Written by Jenny McWhirter on 07 / 04 / 2016
Gap Year Advice
There’s no doubt that carrying out an internship before or after university is fantastic. And there’s a bunch of compelling reasons why: you get work experience in your chosen field, you meet people and, if you’re lucky, you have fun at the same time.
But you could go one step further and do all this outside of your home country, as part of a gap year spent travelling the world. Sounds frightening, I know, but the benefits of interning abroad are endless. Here are just a few…
An internship abroad will equip you with soft skills such as communication, teamwork, leadership and interpersonal skills, which cannot be taught in a classroom.
According to GlobaLinks Learning Abroad, employers often comment that graduates who have come straight from school or university lack these skills, whereas those who have taken it upon themselves to work overseas show a lot more promise.
When building your career, it’s important to build up a network of people who can provide support and advice, as well as connect you with others in your industry.
According to this article by King's College London, 60% of those with overseas experience now liaise with international colleagues, suppliers and customers in their working life.
By interning in a foreign country, you’ll develop this network on a global scale, which may even mean that one day, you’ll get to move abroad as part of your job. Treasure these contacts, as you never know when they might come in handy.
My personal favourite reason for interning abroad is that you get the chance to travel and explore a new part of the world. Be sure to make the most of your weekends and time off by visiting new cities or even countries, if time and finances allow it, with your housemates and colleagues.
Seeing the world is an experience that you will remember for the rest of your life and it’ll make your internship experience all the more enjoyable.
In today’s competitive job market, you will need to find a way to stand out from the crowd which, according to Life After Study Abroad, can be achieved through setting one’s sights internationally rather than locally.
Internships abroad take you out of your comfort zone and show that you are willing to take on a challenge, which is bound to impress future employers. Just take a look at some gap year statistics I shared last week to see just how beneficial a gap year can be for your future employment.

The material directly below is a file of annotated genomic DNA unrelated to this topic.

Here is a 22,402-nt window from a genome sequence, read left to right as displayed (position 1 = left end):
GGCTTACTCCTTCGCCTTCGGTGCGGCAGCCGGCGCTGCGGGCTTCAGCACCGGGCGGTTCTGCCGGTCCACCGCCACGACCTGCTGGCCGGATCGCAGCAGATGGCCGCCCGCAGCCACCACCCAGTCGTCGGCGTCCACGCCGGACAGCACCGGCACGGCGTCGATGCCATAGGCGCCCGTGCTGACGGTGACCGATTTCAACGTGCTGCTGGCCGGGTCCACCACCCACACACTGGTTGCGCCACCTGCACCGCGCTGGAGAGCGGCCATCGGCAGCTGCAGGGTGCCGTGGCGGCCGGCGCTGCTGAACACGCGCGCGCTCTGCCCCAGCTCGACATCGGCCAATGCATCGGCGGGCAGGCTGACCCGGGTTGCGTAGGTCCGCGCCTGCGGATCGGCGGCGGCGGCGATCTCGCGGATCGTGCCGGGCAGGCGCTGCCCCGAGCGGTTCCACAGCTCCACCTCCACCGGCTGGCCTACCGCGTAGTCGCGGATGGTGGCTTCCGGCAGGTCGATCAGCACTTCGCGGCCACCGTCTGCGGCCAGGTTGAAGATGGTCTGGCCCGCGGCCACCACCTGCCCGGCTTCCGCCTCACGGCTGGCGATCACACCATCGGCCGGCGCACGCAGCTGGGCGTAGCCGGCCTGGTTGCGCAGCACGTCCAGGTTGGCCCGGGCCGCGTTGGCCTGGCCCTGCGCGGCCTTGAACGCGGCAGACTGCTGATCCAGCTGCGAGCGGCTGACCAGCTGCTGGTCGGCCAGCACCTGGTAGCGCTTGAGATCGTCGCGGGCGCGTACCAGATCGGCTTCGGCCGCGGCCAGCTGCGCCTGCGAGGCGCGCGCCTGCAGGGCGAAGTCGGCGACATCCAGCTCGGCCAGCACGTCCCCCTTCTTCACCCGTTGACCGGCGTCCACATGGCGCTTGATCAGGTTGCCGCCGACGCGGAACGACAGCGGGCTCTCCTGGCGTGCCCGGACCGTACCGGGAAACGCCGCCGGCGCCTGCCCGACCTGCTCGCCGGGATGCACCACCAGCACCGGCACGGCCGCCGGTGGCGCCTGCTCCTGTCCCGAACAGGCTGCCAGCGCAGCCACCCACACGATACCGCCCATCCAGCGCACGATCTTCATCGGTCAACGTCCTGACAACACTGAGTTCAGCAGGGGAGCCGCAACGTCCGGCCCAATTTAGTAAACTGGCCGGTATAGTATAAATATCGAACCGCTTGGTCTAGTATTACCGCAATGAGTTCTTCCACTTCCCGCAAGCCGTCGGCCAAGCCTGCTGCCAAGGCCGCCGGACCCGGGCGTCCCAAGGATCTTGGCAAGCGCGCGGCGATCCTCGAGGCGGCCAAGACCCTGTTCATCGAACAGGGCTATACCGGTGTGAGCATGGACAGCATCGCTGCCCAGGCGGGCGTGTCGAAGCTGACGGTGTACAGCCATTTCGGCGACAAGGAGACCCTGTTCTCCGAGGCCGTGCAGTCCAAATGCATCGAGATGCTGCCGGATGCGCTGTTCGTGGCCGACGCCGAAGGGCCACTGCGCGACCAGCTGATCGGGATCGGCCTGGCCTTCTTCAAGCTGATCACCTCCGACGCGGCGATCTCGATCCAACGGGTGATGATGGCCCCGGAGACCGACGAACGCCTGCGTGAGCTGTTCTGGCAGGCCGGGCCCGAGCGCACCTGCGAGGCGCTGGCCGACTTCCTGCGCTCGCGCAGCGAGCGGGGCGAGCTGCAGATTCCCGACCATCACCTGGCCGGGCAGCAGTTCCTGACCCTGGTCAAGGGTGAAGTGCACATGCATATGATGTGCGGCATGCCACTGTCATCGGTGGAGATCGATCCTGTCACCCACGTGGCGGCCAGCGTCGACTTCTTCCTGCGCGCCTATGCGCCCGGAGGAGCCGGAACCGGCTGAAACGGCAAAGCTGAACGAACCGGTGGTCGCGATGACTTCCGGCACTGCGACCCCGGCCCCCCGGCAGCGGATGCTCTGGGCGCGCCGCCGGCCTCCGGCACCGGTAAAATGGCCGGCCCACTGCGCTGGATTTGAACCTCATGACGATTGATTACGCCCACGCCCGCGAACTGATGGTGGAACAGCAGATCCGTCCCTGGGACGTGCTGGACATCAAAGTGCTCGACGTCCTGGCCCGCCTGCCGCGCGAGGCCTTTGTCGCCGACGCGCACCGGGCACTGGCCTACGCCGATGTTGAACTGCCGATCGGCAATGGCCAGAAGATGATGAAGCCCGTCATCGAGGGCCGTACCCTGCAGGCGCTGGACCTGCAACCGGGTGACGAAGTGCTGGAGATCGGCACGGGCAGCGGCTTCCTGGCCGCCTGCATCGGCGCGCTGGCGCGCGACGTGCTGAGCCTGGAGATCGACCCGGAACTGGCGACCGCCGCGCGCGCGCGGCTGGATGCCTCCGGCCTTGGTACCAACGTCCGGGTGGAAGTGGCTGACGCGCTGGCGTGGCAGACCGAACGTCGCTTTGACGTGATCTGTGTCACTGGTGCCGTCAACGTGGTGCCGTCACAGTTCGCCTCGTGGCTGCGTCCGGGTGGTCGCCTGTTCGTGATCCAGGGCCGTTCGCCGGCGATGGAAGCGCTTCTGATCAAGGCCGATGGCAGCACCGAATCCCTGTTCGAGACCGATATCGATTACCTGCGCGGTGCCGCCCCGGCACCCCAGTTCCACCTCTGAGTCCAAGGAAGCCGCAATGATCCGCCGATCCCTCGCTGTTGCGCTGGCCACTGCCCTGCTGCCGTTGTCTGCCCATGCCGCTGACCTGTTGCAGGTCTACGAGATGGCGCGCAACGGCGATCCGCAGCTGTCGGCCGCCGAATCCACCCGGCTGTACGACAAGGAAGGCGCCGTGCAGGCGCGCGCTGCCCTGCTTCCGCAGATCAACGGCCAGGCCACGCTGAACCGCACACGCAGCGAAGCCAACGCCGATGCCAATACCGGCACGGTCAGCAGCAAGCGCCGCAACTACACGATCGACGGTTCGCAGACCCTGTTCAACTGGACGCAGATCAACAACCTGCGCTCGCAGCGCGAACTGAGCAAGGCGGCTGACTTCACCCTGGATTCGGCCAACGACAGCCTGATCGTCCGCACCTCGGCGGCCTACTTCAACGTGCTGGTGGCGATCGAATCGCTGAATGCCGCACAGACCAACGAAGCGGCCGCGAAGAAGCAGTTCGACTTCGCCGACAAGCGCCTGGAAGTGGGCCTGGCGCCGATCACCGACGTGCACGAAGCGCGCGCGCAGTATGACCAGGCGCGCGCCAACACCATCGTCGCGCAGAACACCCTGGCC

In an interview situation, your guts to embark on a journey overseas for several months will distinguish you from other potential employees, so be sure to highlight this in your CV. Last week I looked at just how you can explain the value of your gap year during an interview, which is definitely worth a look if you're still not sure.
Equally, including details of your internship abroad on your personal statement will increase your chances of getting a place at the university of your choice – just remember to focus on the skills you’ll gained and make them relevant to your degree.
This will not only demonstrate your passion and commitment for the subject you’ve chosen, but it will also give you a taster of what’s to come.
As Henry Miller once said “One’s destination is never a place, but rather a new way of seeing things.”
Getting work experience in an international setting will enable you to gain a much broader view of its culture, as well as the industry you’re working in, which will give you a variety of different perspectives.
For example, the business you’re interning for may employ different practices to those back in your home country. Upon returning home, you’ll bring these perspectives back with you and they will prove highly valuable.
The American Psychological Association have a great article which looks in to the value of developing a global perspective" along with tips to help you get the most out of your work abroad.
Perhaps you already have another language under your belt and want the chance to practice speaking it, or perhaps you’re looking to learn a new one. Either way, knowing a foreign language, particularly one like Spanish or Mandarin, can be extremely valuable in today’s globalised society and make you more marketable as a potential employee.
The British Council have put together a great report of the most useful languages to learn, so perhaps you can decide your destination based on where will be most useful for your future prospects.
Ultimately, interning abroad is a once-in-a-lifetime opportunity, as you will learn new things, meet new people and see new sights.
Chances are that once you’re back home, you will want to tell the world and its wife about your time abroad and, trust me, your enthusiasm won’t fade in a hurry.
Still deciding where to go? The Leap currently offer four internships as part of a Gap Year In Tanzania. There are four to choose from - Teaching, Law, Business and Care, which give you the opportunity to work for local businesses.
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Bear in mind that, whereas you can contact overseas companies directly to ask for work experience, it’s highly competitive and tricky to organise a worthwhile experience.
For that reason, you should use the services of a gap year company such as The Leap, who can grant you access to great firms and experiences in interesting parts of the world.
on 07 / 04 / 2016